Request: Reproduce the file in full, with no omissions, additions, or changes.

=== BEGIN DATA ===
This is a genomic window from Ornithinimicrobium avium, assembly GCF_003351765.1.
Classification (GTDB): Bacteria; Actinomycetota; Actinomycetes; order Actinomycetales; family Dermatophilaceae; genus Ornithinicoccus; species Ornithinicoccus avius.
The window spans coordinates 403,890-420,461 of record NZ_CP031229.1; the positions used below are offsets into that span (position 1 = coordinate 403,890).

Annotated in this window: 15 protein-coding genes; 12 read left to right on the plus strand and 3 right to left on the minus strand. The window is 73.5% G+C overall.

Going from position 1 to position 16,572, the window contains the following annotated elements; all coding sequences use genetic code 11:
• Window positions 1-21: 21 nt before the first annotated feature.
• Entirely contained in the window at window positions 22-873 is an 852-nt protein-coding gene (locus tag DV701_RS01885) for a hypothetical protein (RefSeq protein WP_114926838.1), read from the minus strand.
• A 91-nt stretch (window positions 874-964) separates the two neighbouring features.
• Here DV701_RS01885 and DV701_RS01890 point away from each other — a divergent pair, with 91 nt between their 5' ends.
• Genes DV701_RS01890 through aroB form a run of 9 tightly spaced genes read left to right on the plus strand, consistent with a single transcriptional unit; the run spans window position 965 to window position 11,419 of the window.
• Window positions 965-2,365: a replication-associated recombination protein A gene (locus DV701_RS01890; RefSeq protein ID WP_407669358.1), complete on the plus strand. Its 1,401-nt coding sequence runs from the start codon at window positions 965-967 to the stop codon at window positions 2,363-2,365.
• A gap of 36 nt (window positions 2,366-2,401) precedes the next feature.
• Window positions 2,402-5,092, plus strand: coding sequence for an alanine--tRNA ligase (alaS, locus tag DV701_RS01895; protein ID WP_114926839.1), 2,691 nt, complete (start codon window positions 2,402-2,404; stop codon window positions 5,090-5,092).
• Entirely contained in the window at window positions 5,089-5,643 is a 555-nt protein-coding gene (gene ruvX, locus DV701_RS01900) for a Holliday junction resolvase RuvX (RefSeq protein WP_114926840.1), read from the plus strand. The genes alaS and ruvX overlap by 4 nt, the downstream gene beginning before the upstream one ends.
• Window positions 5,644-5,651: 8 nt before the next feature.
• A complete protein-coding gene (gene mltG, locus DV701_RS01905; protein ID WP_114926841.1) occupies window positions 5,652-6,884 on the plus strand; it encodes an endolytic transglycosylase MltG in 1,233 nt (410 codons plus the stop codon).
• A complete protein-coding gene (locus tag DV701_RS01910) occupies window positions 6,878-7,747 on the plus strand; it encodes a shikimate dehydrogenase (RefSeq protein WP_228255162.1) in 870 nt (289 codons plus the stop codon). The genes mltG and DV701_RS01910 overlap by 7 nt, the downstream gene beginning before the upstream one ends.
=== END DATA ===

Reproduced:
This is a genomic window from Ornithinimicrobium avium, assembly GCF_003351765.1.
Classification (GTDB): Bacteria; Actinomycetota; Actinomycetes; order Actinomycetales; family Dermatophilaceae; genus Ornithinicoccus; species Ornithinicoccus avius.
The window spans coordinates 403,890-420,461 of record NZ_CP031229.1; the positions used below are offsets into that span (position 1 = coordinate 403,890).

Annotated in this window: 15 protein-coding genes; 12 read left to right on the plus strand and 3 right to left on the minus strand. The window is 73.5% G+C overall.

Going from position 1 to position 16,572, the window contains the following annotated elements; all coding sequences use genetic code 11:
• Window positions 1-21: 21 nt before the first annotated feature.
• Entirely contained in the window at window positions 22-873 is an 852-nt protein-coding gene (locus tag DV701_RS01885) for a hypothetical protein (RefSeq protein WP_114926838.1), read from the minus strand.
• A 91-nt stretch (window positions 874-964) separates the two neighbouring features.
• Here DV701_RS01885 and DV701_RS01890 point away from each other — a divergent pair, with 91 nt between their 5' ends.
• Genes DV701_RS01890 through aroB form a run of 9 tightly spaced genes read left to right on the plus strand, consistent with a single transcriptional unit; the run spans window position 965 to window position 11,419 of the window.
• Window positions 965-2,365: a replication-associated recombination protein A gene (locus DV701_RS01890; RefSeq protein ID WP_407669358.1), complete on the plus strand. Its 1,401-nt coding sequence runs from the start codon at window positions 965-967 to the stop codon at window positions 2,363-2,365.
• A gap of 36 nt (window positions 2,366-2,401) precedes the next feature.
• Window positions 2,402-5,092, plus strand: coding sequence for an alanine--tRNA ligase (alaS, locus tag DV701_RS01895; protein ID WP_114926839.1), 2,691 nt, complete (start codon window positions 2,402-2,404; stop codon window positions 5,090-5,092).
• Entirely contained in the window at window positions 5,089-5,643 is a 555-nt protein-coding gene (gene ruvX, locus DV701_RS01900) for a Holliday junction resolvase RuvX (RefSeq protein WP_114926840.1), read from the plus strand. The genes alaS and ruvX overlap by 4 nt, the downstream gene beginning before the upstream one ends.
• Window positions 5,644-5,651: 8 nt before the next feature.
• A complete protein-coding gene (gene mltG, locus DV701_RS01905; protein ID WP_114926841.1) occupies window positions 5,652-6,884 on the plus strand; it encodes an endolytic transglycosylase MltG in 1,233 nt (410 codons plus the stop codon).
• A complete protein-coding gene (locus tag DV701_RS01910) occupies window positions 6,878-7,747 on the plus strand; it encodes a shikimate dehydrogenase (RefSeq protein WP_228255162.1) in 870 nt (289 codons plus the stop codon). The genes mltG and DV701_RS01910 overlap by 7 nt, the downstream gene beginning before the upstream one ends.